Optimising the validity and completion of adherence diaries: A multiple case study and randomised crossover trial
Frost, Rachael; McClurg, Doreen; Brady, Marian; Williams, Brian
Diaries are the most commonly used adherence measurement method in home-based rehabilitation trials, yet their completion and validity varies widely between trials. We aimed to: (1) generate theory to explain this variation, (2) create an optimised diary and (3) evaluate the optimised diary's validity.
using a multiple case study approach, we collected trialist interviews (n?=?7), trial publications (n?=?16) and diaries (n?=?7) from seven purposively sampled UK rehabilitation trials. We explored return rates, diary designs and trialists' ideas as to what affected diary completion and validity. Using explanatory case study analysis, we developed a diary optimisation model. Stage 2.
we compared a diary optimised according to several model components to one nonoptimised according to the same components in a randomised AB/BA crossover trial. Healthy adults aged 60+ years without mobility impairments undertook a home-based 8-week walking programme. They recorded walking duration and frequency for 4 weeks per diary. We hypothesised that the optimised diary would possess greater validity for self-reported adherence to walking duration (criterion: the Activpal accelerometer), assessed during each diary's final week. Participants were blinded to the hypothesis. Secondary outcomes included test-retest reliability and acceptability. Ethical approval was granted from Glasgow Caledonian University.
Thirty-two out of 33 participants completed the study. Diaries did not significantly differ in validity, reliability or acceptability. Both diaries agreed closely with the Activpal when assessing duration adherence at a group level, however, inter and intraindividual variation in validity was high (mean difference (95 % limits of agreement (LOA): limits of agreement plot the difference between measurements collected using two different methods against their mean and thus assess the extent to which the two measures agree with each other)) optimised diary?=?3.09 % (-103.3 to 109.5 %), nonoptimised diary?=?-0.34 % (-131.1 to 130.5 %), p?=?0.732). We found similarly wide LOA for percentage of days adhered to and percentage of walks taken, whilst frequency adherence was underestimated. Participants rated both diaries as low-burden and equal numbers favoured each diary or were neutral. Preference appeared to impact minimally upon validity.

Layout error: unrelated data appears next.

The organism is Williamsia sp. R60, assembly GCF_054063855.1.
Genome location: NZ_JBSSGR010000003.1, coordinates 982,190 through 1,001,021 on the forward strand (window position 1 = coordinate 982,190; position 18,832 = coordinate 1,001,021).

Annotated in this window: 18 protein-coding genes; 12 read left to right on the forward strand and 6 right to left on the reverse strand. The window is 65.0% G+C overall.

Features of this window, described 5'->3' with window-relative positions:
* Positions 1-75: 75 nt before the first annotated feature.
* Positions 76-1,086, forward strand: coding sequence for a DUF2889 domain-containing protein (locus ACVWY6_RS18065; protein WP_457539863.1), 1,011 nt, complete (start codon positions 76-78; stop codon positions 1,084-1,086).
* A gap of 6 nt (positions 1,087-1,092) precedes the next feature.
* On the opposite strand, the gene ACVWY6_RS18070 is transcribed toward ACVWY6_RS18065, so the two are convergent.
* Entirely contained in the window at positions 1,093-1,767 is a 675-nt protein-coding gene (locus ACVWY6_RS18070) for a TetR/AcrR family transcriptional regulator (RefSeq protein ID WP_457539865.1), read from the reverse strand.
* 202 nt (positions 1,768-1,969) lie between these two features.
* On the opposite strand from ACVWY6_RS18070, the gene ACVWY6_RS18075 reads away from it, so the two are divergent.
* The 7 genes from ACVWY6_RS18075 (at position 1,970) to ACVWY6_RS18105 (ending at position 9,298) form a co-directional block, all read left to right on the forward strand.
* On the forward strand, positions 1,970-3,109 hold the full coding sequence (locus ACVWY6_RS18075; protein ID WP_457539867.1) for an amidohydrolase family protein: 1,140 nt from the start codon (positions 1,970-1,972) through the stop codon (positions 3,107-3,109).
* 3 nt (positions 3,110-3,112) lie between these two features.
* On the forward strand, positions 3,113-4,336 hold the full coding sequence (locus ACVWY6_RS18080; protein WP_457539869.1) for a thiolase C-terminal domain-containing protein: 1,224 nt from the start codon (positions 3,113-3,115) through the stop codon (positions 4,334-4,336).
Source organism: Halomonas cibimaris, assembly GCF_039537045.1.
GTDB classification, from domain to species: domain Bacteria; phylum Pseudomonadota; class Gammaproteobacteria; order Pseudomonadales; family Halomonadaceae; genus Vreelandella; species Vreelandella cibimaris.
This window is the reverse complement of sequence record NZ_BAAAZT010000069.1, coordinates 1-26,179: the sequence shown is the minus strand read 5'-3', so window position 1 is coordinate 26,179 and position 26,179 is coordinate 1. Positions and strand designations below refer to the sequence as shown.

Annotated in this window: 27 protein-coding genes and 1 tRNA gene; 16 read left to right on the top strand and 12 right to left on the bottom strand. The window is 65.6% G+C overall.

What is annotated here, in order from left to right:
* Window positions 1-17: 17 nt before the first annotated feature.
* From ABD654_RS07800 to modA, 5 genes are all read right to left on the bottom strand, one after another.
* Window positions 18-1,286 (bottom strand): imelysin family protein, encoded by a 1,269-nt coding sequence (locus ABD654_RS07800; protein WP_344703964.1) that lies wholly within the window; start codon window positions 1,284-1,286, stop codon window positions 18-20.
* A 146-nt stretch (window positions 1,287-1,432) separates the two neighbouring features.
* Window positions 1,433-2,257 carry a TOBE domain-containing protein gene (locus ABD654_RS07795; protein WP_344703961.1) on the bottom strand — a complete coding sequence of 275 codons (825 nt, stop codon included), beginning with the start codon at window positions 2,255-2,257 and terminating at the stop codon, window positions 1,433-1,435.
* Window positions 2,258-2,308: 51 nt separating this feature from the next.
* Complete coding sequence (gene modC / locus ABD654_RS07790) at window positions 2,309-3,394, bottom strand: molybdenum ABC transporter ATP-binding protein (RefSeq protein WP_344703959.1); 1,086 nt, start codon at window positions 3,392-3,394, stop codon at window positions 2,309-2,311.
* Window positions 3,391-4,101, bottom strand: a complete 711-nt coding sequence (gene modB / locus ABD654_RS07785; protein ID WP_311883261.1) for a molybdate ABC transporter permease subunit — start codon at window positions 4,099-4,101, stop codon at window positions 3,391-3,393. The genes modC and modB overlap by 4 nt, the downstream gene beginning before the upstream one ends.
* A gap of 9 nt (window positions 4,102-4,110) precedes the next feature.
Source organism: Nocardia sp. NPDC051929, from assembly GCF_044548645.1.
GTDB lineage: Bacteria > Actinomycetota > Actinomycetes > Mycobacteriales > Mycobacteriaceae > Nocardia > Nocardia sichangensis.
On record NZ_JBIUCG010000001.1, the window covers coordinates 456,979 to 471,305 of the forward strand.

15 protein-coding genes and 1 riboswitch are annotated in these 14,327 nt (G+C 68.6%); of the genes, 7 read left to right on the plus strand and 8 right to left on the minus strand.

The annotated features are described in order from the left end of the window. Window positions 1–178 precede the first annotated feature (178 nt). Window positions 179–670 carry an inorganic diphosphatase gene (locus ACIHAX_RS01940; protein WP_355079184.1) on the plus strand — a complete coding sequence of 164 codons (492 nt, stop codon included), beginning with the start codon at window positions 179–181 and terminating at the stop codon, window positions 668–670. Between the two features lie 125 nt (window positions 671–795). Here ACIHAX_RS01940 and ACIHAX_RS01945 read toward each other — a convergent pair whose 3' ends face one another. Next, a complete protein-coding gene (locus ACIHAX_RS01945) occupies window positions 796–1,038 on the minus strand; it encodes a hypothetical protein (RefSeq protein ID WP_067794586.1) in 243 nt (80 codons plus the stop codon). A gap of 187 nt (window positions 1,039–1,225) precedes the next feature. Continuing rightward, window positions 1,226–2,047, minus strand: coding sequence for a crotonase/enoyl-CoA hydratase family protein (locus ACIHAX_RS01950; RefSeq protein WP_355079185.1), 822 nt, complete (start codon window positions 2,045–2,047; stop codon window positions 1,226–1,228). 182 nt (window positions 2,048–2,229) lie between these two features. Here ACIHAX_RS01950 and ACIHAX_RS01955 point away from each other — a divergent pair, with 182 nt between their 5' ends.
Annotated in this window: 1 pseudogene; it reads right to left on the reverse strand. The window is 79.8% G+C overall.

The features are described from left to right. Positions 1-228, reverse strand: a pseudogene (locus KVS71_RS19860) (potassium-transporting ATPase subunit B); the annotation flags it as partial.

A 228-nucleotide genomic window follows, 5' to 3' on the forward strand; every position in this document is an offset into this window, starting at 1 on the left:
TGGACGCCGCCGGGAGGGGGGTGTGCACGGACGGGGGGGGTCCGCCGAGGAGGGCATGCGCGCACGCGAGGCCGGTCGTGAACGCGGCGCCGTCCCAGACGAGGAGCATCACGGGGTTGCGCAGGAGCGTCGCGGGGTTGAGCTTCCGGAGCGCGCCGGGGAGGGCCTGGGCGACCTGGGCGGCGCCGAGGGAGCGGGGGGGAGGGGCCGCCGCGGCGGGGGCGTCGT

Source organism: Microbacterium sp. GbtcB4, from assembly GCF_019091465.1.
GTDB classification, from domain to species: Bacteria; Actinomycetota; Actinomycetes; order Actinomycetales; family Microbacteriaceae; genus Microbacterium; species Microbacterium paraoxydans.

Group-level adherence diary data are likely to be valid. However, individual diary data lack validity, which raises concerns if using this data in calculations such as predicting functional outcomes. Different diary designs are likely interchangeable, though unanticipated high variation meant that this study was underpowered.
The trial was not eligible for registration in a clinical trial database as diary measurement property outcomes, not clinical health outcomes of participants, were assessed.
Frost, R., McClurg, D., Brady, M., & Williams, B. (2016). Optimising the validity and completion of adherence diaries: A multiple case study and randomised crossover trial. Trials, 17, https://doi.org/10.1186/s13063-016-1615-7
|Journal Article Type||Article|
|Acceptance Date||Sep 22, 2016|
|Online Publication Date||Oct 10, 2016|
|Deposit Date||Oct 17, 2017|
|Publicly Available Date||Oct 17, 2017|
|Peer Reviewed||Peer Reviewed|
Optimising the validity and completion of adherence diaries...
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